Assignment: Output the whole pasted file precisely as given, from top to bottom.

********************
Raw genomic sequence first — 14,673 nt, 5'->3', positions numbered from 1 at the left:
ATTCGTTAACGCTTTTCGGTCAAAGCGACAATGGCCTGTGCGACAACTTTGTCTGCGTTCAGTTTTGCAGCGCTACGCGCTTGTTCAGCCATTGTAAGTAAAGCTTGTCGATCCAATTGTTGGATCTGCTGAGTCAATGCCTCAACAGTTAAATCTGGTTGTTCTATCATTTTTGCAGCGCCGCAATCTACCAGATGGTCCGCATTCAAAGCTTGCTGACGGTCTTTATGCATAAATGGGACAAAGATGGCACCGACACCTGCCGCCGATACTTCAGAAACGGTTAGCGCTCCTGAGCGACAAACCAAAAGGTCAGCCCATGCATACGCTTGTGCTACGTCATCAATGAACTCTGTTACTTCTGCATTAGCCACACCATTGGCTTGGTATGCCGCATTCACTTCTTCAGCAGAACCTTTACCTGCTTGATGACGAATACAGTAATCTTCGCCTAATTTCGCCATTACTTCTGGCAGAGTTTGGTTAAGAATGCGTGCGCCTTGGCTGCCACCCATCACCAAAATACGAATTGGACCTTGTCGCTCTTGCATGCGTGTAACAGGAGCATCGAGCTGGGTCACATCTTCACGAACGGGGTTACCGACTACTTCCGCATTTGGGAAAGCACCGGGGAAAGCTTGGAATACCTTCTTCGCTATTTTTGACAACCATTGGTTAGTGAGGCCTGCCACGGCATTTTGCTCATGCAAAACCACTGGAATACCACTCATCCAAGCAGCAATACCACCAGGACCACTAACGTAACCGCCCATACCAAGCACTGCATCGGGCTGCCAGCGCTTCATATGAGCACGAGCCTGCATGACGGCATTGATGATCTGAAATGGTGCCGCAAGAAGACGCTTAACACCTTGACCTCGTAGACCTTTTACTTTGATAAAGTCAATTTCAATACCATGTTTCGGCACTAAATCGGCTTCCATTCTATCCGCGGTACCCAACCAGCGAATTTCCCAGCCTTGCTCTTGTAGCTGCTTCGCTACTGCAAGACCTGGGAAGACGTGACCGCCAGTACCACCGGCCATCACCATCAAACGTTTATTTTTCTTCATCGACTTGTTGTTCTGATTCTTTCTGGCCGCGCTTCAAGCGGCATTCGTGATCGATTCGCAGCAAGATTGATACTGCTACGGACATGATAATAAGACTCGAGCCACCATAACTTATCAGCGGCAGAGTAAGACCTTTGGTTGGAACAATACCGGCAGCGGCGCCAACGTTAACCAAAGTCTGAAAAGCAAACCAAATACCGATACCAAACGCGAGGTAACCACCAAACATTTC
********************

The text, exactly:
Raw genomic sequence first — 14,673 nt, 5'->3', positions numbered from 1 at the left:
ATTCGTTAACGCTTTTCGGTCAAAGCGACAATGGCCTGTGCGACAACTTTGTCTGCGTTCAGTTTTGCAGCGCTACGCGCTTGTTCAGCCATTGTAAGTAAAGCTTGTCGATCCAATTGTTGGATCTGCTGAGTCAATGCCTCAACAGTTAAATCTGGTTGTTCTATCATTTTTGCAGCGCCGCAATCTACCAGATGGTCCGCATTCAAAGCTTGCTGACGGTCTTTATGCATAAATGGGACAAAGATGGCACCGACACCTGCCGCCGATACTTCAGAAACGGTTAGCGCTCCTGAGCGACAAACCAAAAGGTCAGCCCATGCATACGCTTGTGCTACGTCATCAATGAACTCTGTTACTTCTGCATTAGCCACACCATTGGCTTGGTATGCCGCATTCACTTCTTCAGCAGAACCTTTACCTGCTTGATGACGAATACAGTAATCTTCGCCTAATTTCGCCATTACTTCTGGCAGAGTTTGGTTAAGAATGCGTGCGCCTTGGCTGCCACCCATCACCAAAATACGAATTGGACCTTGTCGCTCTTGCATGCGTGTAACAGGAGCATCGAGCTGGGTCACATCTTCACGAACGGGGTTACCGACTACTTCCGCATTTGGGAAAGCACCGGGGAAAGCTTGGAATACCTTCTTCGCTATTTTTGACAACCATTGGTTAGTGAGGCCTGCCACGGCATTTTGCTCATGCAAAACCACTGGAATACCACTCATCCAAGCAGCAATACCACCAGGACCACTAACGTAACCGCCCATACCAAGCACTGCATCGGGCTGCCAGCGCTTCATATGAGCACGAGCCTGCATGACGGCATTGATGATCTGAAATGGTGCCGCAAGAAGACGCTTAACACCTTGACCTCGTAGACCTTTTACTTTGATAAAGTCAATTTCAATACCATGTTTCGGCACTAAATCGGCTTCCATTCTATCCGCGGTACCCAACCAGCGAATTTCCCAGCCTTGCTCTTGTAGCTGCTTCGCTACTGCAAGACCTGGGAAGACGTGACCGCCAGTACCACCGGCCATCACCATCAAACGTTTATTTTTCTTCATCGACTTGTTGTTCTGATTCTTTCTGGCCGCGCTTCAAGCGGCATTCGTGATCGATTCGCAGCAAGATTGATACTGCTACGGACATGATAATAAGACTCGAGCCACCATAACTTATCAGCGGCAGAGTAAGACCTTTGGTTGGAACAATACCGGCAGCGGCGCCAACGTTAACCAAAGTCTGAAAAGCAAACCAAATACCGATACCAAACGCGAGGTAACCACCAAACATTTC